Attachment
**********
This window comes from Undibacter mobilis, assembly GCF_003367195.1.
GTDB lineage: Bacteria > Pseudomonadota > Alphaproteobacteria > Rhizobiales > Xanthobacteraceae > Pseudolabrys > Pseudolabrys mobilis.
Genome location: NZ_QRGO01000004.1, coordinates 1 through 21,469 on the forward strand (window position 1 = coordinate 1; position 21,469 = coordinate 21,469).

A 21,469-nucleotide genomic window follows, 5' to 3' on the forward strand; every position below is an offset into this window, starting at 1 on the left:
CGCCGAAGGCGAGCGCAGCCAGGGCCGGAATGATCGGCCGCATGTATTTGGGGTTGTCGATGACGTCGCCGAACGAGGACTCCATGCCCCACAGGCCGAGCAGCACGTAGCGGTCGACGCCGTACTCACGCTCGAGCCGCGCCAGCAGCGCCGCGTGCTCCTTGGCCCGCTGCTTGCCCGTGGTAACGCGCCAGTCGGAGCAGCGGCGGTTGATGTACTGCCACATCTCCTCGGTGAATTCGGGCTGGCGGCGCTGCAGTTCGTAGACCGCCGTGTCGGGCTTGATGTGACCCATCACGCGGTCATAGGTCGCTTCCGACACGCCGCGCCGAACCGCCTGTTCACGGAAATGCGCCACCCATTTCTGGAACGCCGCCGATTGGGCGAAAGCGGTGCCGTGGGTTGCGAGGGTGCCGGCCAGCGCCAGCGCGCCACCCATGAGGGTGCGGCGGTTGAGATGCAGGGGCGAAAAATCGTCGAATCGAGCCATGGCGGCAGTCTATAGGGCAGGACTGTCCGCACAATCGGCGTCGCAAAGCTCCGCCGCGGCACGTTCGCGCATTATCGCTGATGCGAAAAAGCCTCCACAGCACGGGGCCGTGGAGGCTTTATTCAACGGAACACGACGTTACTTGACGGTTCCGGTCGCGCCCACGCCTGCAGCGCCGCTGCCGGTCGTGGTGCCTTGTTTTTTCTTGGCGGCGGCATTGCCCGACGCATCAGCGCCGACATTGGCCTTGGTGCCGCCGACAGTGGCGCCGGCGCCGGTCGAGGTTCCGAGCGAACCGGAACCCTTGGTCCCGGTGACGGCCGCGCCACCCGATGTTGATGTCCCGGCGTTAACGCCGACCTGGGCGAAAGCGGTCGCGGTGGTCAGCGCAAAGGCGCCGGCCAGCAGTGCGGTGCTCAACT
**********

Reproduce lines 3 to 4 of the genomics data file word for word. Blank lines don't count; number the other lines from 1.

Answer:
Genome location: NZ_QRGO01000004.1, coordinates 1 through 21,469 on the forward strand (window position 1 = coordinate 1; position 21,469 = coordinate 21,469).

A 21,469-nucleotide genomic window follows, 5' to 3' on the forward strand; every position below is an offset into this window, starting at 1 on the left: